Regenerative Braking in an Electrified/Autonomous Landscape
The trends of electrification and autonomous driving in the automotive industry are driving technological innovation in advanced braking systems which enhance performance and improve energy efficiency of vehicles.
Regenerative braking systems have been used extensively in motorsports and such systems are being developed for the mass market. Increasingly stringent regulations on fuel efficiency and emissions are one driving factor as manufacturers aim to reduce energy loss in a variety of ways. Automatic electronic braking (AEB) systems are also set to proliferate the market as OEM’s take advantage of increased electronic power and more sophisticated electronic controls. Such systems will also be vital for autonomous driving as brakes, along with other critical vehicle systems, must be controlled to an extremely high degree of accuracy.
A market intelligence report from BIS Automotive, entitled ‘Global Automotive Regenerative Braking System Market Analysis and Forecast (2017-2026)’, the value of the regenerative braking market is set to reach $24.52 billion by 2026. The report also estimates that the volume of the market is set to grow to 16.7 million units by 2026.
Braking, however, has traditionally followed a slower cycle of development than other areas of auto-manufacturing, in part due to the critical nature of the function brakes perform and the subsequent safety considerations. This is brought into stark focus in cases of recalls, many of which are very costly both in terms of repairs and reputational damage. A recent recall of 312,000 BMW’s is one such example. The German car-maker had to recall that number of BMW 1 Series, 3 Series, Z4 and X1 petrol and diesel models in May 2018 due to an electrical fault which caused brake lights to fail (among other vehicle lights) and had the potential to cause vehicles to stall whilst being driven.
It is essential, therefore, that any electrical braking systems meet stringent safety requirements to maintain standards; and that any new systems - be they regenerative or brake-by-wire innovations - are nested in robust failsafe systems in order to avoid costly recalls.
Braking Safety Requirements
In light of the trend towards autonomous driving and the need for high levels of functional safety and redundancy, it is worth reiterating the safety requirements that developers of braking systems will need to focus on for future development. The Society of Automotive Engineers recently updated its Main Brake System Requirements to be followed by OEMs and Tier 1 suppliers. The priorities for system development include:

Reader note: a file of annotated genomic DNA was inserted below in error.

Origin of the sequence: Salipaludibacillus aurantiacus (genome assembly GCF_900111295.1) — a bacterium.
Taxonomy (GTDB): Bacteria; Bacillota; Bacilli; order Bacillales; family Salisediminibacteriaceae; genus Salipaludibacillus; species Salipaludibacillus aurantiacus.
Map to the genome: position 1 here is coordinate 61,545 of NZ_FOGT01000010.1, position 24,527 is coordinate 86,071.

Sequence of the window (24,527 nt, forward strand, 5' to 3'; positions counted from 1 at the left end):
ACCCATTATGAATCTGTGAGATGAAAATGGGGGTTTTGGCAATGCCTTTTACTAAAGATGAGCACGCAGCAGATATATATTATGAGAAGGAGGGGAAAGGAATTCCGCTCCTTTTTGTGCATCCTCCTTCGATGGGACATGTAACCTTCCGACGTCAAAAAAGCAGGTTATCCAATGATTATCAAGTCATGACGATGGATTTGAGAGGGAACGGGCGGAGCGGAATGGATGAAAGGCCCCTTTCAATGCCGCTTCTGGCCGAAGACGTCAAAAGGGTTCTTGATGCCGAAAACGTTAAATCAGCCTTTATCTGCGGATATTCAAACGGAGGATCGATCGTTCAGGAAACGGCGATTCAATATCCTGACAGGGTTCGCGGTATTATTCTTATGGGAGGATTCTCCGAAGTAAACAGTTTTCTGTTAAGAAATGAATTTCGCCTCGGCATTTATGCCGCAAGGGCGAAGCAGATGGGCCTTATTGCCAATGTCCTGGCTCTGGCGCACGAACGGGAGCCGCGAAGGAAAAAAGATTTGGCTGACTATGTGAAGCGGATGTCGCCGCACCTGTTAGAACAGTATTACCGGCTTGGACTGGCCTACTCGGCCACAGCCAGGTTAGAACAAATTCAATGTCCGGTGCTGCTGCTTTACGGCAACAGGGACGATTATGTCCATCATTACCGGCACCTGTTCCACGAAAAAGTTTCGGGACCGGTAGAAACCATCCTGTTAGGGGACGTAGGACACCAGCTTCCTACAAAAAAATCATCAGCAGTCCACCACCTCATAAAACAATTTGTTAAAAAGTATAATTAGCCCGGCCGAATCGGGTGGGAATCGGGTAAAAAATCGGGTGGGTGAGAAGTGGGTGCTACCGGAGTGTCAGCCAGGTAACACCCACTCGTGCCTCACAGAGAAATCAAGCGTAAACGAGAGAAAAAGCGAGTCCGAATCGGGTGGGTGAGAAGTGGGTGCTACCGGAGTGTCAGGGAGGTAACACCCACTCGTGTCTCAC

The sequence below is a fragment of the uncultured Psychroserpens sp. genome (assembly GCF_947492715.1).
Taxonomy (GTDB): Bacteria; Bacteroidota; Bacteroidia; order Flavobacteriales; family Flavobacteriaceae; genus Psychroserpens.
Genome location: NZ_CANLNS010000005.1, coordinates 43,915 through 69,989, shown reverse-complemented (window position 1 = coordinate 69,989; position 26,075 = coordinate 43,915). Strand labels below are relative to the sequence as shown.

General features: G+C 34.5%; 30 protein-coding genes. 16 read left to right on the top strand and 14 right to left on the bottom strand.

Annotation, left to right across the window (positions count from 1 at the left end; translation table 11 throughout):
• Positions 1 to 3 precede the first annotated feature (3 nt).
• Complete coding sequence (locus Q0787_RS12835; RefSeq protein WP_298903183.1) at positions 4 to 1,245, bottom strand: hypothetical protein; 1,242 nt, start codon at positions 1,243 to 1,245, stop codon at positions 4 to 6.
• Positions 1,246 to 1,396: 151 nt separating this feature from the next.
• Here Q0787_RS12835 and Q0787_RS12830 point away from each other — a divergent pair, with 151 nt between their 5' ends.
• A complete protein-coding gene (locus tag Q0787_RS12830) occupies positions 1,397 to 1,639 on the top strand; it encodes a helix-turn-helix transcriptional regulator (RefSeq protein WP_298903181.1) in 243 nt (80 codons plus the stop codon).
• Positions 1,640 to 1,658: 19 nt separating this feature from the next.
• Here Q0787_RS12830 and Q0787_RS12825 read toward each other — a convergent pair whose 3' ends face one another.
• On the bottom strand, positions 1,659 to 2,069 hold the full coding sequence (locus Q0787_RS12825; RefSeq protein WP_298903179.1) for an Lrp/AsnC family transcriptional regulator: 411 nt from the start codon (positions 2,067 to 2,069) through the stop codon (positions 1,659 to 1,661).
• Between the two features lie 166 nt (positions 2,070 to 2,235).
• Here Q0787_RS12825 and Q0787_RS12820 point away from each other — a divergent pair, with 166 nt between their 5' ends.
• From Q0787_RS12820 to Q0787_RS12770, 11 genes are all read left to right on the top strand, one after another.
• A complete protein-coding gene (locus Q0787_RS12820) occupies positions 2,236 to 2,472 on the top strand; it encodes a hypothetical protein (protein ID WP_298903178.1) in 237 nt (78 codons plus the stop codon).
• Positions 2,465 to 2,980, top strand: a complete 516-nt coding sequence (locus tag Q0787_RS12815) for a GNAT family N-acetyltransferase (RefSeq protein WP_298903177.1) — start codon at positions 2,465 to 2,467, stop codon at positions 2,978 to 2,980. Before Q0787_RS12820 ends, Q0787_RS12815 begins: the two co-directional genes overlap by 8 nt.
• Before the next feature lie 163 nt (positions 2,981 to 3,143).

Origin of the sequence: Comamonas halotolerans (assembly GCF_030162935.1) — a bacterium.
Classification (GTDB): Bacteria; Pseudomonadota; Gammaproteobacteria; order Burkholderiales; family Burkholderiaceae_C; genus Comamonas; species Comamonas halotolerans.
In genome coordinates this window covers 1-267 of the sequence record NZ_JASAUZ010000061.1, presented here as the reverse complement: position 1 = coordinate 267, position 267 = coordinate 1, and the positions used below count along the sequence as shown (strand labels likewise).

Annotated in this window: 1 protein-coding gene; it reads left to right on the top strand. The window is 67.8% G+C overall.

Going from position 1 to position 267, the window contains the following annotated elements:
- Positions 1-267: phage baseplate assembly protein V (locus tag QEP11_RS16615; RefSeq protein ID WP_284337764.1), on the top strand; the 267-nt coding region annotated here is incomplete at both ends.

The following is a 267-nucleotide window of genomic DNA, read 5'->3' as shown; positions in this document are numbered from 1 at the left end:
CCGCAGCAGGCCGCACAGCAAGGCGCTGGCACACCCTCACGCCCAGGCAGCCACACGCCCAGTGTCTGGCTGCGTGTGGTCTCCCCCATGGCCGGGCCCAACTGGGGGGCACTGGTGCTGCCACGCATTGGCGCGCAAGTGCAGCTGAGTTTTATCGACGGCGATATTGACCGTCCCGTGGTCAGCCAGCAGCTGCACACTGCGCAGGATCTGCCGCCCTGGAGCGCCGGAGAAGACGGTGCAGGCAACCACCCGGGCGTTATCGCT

- Priority 1: Vehicle Deceleration: In any failure mode, appropriate deceleration must be achieved. The basic rule being that the higher the autonomous vehicle manoeuvre speed, the higher the deceleration in degraded mode should be.
- Priority 2: Vehicle Stability: During braking manoeuvre in any first failure mode, the locking of the rear wheels must be avoided.
- Priority 3: Vehicle Steerability: During braking manoeuvre in any first failure mode, the locking of the front wheels must be avoided.
- Priority 4: Secure Standstill: A vehicle that has been brought to a standstill in any first failure mode must be secured independently in that standstill for an infinite time period - typically solved with an independent actuator park brake or gear lock.
Regenerative braking systems are intended to help increase the range of electric vehicles by returning power to the drivetrain in the course of braking, while also contributing to the reduction of energy loss and the reduction of weight. However, as such systems are developed, there is still a strong requirement to prepare for the necessary safety protocols for electric and autonomous vehicles of the future.
Latest Technology Outlook
Several companies are rising to meet these challenges and we can look at just a few of the breakthrough technologies that are in development in the braking sector.
Continental has introduced what it calls a New Wheel Concept, designed to provide regenerative braking for electric vehicles. Rather than adding technology to an existing friction brake system, the automotive supplier’s tire division has developed a streamlined design for regenerative braking which reduces weight and reduces service costs due to a lifetime brake disk and easy brake pad change.